"But you young gentlemen are probably hungry, and would rather not wait for dinner," observed the Governor.

"Slightly so," answered Adair, "seeing that nothing has passed our lips for the last two days. We were in a hurry to get food for our people, so had no time to eat before calling on your Excellency."

The remark in a very few minutes procured the midshipmen an ample luncheon, to which they did full justice, and would very likely have done more than justice, had not the good-natured Governor stopped them, and hinted that they would spoil their appetites for dinner.

"No fear of that, sir," answered Adair, laughing, "midshipmen make it a rule always to be ready to eat two dinners if called upon to do so in the way of duty. However, I dare say we can hold on now till dinner-time."

Murray and Adair had no intention of spending the interval in idleness. Though they would have gladly gone to sleep, or taken a bath, they again hurried on board their craft, to ascertain that the provisions had arrived, and that their men were made comfortable. Needham had done all that they could wish, and was very proud of being left in charge of the schooner while they were on shore. The first thing to be done was to refit their vessel before she would be in a fit state again to put to sea, and to effect this they without delay took the necessary steps to procure rope and other stores. On returning to the port the Governor received them with the greatest kindness and hospitality, and as they sat in the cool dining-room in the castle, they agreed that it was a perfect paradise compared with their stuffy little cabin when the noonday sun was striking down on the deck.

"All things are by comparison," observed Adair sententiously. "Some people now at home would not think this old fort on the African coast much of a paradise." Several guests, merchants, and others were present, and they had to recount their adventures to all the party. On returning on board, having moored the vessel in a safe position, they turned in and slept as midshipmen thoroughly worn out with anxiety and fatigue, with good consciences and a comfortable dinner inside them, can sleep. The next morning all hands set to work with a will to refit the schooner. By heaving her down they got at what they believed to be the chief leak, and caulked it, and in four days they considered their craft once more ready for sea. The Governor supplied them with provisions for forty days, and very kindly sent them some extra luxuries for themselves. By the Governor's advice, they took one entire day's rest for themselves and their crew. Then, in high spirits, anticipating no further difficulties, they once more put to sea. They had arms and powder, and a six-pounder gun which had belonged to the schooner, and, as compared to their previous condition, they felt themselves in a condition to encounter any gale of wind or any enemies they were likely to meet with. When they went to pay their farewell respects to the Governor, he said that the state of their little vessel had been reported to him, and that he would really advise them to give up the attempt to take her to Sierra Leone, and to wait till a man-of-war should call off the castle to receive them on board. Murray's answer may be supposed, though he thanked the Governor for his advice. The day was remarkably sultry and close. There was a haze, but not sufficient to obscure altogether the sun's beams, while the only wind which blew came off the hot sands in the interior. They agreed that they would be better off at sea than roasting on shore, and so, getting on board, they hove up the anchor and made all sail to the westward.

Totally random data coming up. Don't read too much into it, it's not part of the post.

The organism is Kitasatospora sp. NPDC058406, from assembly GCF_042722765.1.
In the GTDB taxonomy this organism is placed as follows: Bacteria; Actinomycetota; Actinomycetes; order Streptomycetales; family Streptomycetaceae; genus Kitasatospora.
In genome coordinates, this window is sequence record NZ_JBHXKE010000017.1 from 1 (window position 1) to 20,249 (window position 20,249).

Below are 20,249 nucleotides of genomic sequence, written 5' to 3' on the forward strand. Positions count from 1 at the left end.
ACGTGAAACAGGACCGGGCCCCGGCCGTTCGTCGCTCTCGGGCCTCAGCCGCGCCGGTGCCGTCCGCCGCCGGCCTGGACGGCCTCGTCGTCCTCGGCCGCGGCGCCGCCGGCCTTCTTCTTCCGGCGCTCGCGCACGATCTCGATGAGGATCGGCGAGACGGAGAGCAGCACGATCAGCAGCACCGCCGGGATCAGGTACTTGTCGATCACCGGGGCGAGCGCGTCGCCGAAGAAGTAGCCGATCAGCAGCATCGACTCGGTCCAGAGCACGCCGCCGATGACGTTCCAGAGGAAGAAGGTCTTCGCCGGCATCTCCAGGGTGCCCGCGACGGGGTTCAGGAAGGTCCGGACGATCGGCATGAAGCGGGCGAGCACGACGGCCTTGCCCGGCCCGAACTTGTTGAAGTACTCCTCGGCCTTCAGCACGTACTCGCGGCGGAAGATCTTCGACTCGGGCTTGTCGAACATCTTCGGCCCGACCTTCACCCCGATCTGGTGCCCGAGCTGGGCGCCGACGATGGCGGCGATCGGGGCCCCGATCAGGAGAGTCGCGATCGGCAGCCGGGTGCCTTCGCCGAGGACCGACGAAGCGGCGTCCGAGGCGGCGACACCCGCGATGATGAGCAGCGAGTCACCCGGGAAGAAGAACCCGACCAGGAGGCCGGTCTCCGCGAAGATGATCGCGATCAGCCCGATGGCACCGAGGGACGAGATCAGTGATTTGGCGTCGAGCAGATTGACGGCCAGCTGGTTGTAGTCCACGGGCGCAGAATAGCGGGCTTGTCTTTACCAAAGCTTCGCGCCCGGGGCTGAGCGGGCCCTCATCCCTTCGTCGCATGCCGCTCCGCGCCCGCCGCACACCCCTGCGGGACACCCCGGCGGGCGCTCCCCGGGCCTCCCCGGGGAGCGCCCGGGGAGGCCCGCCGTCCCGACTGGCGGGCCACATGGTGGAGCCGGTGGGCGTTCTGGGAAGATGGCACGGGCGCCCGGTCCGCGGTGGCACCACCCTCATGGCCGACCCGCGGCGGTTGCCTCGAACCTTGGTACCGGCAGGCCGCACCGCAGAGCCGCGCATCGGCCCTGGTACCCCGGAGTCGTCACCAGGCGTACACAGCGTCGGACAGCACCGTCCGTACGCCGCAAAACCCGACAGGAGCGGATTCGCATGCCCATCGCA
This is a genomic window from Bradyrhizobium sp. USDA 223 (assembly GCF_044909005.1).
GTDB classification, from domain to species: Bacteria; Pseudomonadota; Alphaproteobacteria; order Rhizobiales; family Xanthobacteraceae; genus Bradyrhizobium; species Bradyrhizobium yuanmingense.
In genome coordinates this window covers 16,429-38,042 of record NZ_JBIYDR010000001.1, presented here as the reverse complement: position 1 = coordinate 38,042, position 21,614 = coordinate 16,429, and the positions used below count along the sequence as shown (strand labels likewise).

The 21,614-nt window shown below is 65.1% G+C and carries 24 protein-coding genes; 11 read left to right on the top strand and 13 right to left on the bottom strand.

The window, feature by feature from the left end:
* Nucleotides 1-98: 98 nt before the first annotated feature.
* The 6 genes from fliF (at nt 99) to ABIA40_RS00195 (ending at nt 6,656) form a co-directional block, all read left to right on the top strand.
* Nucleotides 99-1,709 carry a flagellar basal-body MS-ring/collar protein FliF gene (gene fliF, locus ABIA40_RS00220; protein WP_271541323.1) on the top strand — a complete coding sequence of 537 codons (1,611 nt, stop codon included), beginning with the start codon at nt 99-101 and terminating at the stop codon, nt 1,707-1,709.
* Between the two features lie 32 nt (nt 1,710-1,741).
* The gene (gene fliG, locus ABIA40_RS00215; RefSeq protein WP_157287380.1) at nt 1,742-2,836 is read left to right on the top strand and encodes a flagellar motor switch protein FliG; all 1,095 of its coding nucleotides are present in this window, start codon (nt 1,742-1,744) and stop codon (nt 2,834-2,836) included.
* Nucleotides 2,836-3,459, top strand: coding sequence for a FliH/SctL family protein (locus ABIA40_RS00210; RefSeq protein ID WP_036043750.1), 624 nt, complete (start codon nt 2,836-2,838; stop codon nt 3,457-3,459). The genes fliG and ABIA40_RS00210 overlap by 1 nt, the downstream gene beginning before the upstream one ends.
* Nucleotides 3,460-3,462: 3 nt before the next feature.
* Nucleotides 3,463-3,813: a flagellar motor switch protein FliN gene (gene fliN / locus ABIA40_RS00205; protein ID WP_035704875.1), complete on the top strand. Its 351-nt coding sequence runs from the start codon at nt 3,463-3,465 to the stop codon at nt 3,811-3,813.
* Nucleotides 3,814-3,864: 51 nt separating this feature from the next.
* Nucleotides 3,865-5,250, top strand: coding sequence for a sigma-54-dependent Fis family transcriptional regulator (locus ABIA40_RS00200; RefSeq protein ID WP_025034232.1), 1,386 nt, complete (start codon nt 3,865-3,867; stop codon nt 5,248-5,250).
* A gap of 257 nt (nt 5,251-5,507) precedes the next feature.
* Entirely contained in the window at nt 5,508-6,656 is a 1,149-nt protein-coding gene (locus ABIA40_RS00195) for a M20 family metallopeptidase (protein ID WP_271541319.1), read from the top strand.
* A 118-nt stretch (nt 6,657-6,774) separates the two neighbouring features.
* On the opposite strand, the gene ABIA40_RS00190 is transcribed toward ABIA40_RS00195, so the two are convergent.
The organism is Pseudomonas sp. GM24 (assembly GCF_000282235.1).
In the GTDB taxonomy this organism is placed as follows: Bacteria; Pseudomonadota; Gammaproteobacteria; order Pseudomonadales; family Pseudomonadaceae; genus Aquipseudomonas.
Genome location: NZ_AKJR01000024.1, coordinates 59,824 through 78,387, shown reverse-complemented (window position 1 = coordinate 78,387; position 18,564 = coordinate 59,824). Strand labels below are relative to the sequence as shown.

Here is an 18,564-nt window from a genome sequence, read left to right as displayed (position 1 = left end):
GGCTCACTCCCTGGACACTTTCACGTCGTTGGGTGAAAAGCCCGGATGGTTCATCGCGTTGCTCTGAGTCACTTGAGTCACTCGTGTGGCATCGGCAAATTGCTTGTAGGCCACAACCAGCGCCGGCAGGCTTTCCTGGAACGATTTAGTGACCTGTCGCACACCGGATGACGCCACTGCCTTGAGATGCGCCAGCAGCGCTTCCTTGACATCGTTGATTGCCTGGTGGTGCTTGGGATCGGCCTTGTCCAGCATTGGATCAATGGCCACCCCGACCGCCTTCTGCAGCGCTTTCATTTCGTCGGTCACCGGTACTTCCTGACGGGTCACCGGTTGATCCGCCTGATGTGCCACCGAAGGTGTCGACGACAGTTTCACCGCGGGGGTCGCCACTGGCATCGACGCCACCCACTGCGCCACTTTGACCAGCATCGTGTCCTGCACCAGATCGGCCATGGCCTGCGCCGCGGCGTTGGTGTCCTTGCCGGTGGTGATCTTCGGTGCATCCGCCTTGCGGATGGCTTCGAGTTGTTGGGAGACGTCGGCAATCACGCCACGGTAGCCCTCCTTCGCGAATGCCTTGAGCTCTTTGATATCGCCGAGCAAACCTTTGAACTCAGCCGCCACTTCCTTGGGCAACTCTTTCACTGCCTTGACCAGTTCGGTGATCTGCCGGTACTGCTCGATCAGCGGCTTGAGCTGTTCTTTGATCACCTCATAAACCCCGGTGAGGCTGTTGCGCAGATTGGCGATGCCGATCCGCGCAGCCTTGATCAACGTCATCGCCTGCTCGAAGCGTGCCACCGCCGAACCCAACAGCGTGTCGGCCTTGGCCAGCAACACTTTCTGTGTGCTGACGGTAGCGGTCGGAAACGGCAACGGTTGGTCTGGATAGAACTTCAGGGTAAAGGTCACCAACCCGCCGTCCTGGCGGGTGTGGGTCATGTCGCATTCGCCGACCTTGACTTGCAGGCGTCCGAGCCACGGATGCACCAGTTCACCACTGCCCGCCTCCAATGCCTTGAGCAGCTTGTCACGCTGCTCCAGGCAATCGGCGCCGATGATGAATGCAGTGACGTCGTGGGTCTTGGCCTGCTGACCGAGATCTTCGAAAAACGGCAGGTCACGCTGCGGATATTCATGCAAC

"Paddy," said Murray, as they were walking the deck after dinner, almost gasping for breath, "I don't quite like the look of the weather; what do you think of it?"

"That we should stand by to shorten sail at a moment's notice," answered Adair. "See that white line of foam curling away over the glassy surface of the water out there. Here it comes."